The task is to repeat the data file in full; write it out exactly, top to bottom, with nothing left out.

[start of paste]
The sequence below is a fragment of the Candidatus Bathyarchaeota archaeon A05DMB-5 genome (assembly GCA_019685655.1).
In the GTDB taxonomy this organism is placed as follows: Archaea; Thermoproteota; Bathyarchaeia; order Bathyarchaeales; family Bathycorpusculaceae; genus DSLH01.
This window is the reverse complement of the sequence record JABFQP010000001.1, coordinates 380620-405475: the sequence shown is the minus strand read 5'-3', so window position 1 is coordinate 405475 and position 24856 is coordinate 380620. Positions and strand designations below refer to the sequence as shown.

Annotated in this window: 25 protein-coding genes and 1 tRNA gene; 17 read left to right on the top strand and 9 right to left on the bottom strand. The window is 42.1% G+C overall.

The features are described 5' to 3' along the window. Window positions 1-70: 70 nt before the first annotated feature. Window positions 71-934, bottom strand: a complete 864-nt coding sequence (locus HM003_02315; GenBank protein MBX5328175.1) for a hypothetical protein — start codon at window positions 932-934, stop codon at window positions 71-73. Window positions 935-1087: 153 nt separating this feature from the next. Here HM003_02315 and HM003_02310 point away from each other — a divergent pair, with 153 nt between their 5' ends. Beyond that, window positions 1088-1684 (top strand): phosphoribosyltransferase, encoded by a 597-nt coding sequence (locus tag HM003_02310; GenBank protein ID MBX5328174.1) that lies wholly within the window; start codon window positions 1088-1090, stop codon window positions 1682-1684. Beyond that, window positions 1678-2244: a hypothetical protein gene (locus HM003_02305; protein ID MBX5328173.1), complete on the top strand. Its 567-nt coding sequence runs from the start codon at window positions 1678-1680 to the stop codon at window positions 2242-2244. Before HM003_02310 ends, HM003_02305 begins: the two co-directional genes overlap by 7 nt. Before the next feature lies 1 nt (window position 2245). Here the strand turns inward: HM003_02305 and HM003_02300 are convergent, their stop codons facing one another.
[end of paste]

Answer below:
The sequence below is a fragment of the Candidatus Bathyarchaeota archaeon A05DMB-5 genome (assembly GCA_019685655.1).
In the GTDB taxonomy this organism is placed as follows: Archaea; Thermoproteota; Bathyarchaeia; order Bathyarchaeales; family Bathycorpusculaceae; genus DSLH01.
This window is the reverse complement of the sequence record JABFQP010000001.1, coordinates 380620-405475: the sequence shown is the minus strand read 5'-3', so window position 1 is coordinate 405475 and position 24856 is coordinate 380620. Positions and strand designations below refer to the sequence as shown.

Annotated in this window: 25 protein-coding genes and 1 tRNA gene; 17 read left to right on the top strand and 9 right to left on the bottom strand. The window is 42.1% G+C overall.

The features are described 5' to 3' along the window. Window positions 1-70: 70 nt before the first annotated feature. Window positions 71-934, bottom strand: a complete 864-nt coding sequence (locus HM003_02315; GenBank protein MBX5328175.1) for a hypothetical protein — start codon at window positions 932-934, stop codon at window positions 71-73. Window positions 935-1087: 153 nt separating this feature from the next. Here HM003_02315 and HM003_02310 point away from each other — a divergent pair, with 153 nt between their 5' ends. Beyond that, window positions 1088-1684 (top strand): phosphoribosyltransferase, encoded by a 597-nt coding sequence (locus tag HM003_02310; GenBank protein ID MBX5328174.1) that lies wholly within the window; start codon window positions 1088-1090, stop codon window positions 1682-1684. Beyond that, window positions 1678-2244: a hypothetical protein gene (locus HM003_02305; protein ID MBX5328173.1), complete on the top strand. Its 567-nt coding sequence runs from the start codon at window positions 1678-1680 to the stop codon at window positions 2242-2244. Before HM003_02310 ends, HM003_02305 begins: the two co-directional genes overlap by 7 nt. Before the next feature lies 1 nt (window position 2245). Here the strand turns inward: HM003_02305 and HM003_02300 are convergent, their stop codons facing one another.